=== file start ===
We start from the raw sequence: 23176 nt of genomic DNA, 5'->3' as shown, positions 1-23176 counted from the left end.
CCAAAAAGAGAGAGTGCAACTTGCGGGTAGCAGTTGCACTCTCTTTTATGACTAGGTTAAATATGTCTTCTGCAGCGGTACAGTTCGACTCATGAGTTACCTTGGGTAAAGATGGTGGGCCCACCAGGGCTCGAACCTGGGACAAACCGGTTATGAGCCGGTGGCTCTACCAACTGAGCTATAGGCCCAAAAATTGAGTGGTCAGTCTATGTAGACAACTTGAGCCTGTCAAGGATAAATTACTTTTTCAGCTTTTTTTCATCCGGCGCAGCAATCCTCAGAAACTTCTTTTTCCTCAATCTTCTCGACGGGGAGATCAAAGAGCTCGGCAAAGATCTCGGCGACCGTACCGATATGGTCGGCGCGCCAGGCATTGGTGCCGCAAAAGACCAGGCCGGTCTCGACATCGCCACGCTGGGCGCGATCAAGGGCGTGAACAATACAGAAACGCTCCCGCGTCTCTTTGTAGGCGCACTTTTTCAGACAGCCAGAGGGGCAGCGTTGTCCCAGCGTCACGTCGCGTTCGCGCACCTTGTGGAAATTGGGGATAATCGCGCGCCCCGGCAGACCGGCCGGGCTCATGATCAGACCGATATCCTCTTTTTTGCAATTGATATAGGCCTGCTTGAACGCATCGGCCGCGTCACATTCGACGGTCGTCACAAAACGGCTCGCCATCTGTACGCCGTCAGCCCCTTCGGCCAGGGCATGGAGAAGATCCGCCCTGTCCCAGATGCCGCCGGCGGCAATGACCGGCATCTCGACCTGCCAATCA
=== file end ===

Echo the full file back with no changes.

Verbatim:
We start from the raw sequence: 23176 nt of genomic DNA, 5'->3' as shown, positions 1-23176 counted from the left end.
CCAAAAAGAGAGAGTGCAACTTGCGGGTAGCAGTTGCACTCTCTTTTATGACTAGGTTAAATATGTCTTCTGCAGCGGTACAGTTCGACTCATGAGTTACCTTGGGTAAAGATGGTGGGCCCACCAGGGCTCGAACCTGGGACAAACCGGTTATGAGCCGGTGGCTCTACCAACTGAGCTATAGGCCCAAAAATTGAGTGGTCAGTCTATGTAGACAACTTGAGCCTGTCAAGGATAAATTACTTTTTCAGCTTTTTTTCATCCGGCGCAGCAATCCTCAGAAACTTCTTTTTCCTCAATCTTCTCGACGGGGAGATCAAAGAGCTCGGCAAAGATCTCGGCGACCGTACCGATATGGTCGGCGCGCCAGGCATTGGTGCCGCAAAAGACCAGGCCGGTCTCGACATCGCCACGCTGGGCGCGATCAAGGGCGTGAACAATACAGAAACGCTCCCGCGTCTCTTTGTAGGCGCACTTTTTCAGACAGCCAGAGGGGCAGCGTTGTCCCAGCGTCACGTCGCGTTCGCGCACCTTGTGGAAATTGGGGATAATCGCGCGCCCCGGCAGACCGGCCGGGCTCATGATCAGACCGATATCCTCTTTTTTGCAATTGATATAGGCCTGCTTGAACGCATCGGCCGCGTCACATTCGACGGTCGTCACAAAACGGCTCGCCATCTGTACGCCGTCAGCCCCTTCGGCCAGGGCATGGAGAAGATCCGCCCTGTCCCAGATGCCGCCGGCGGCAATGACCGGCATCTCGACCTGCCAATCA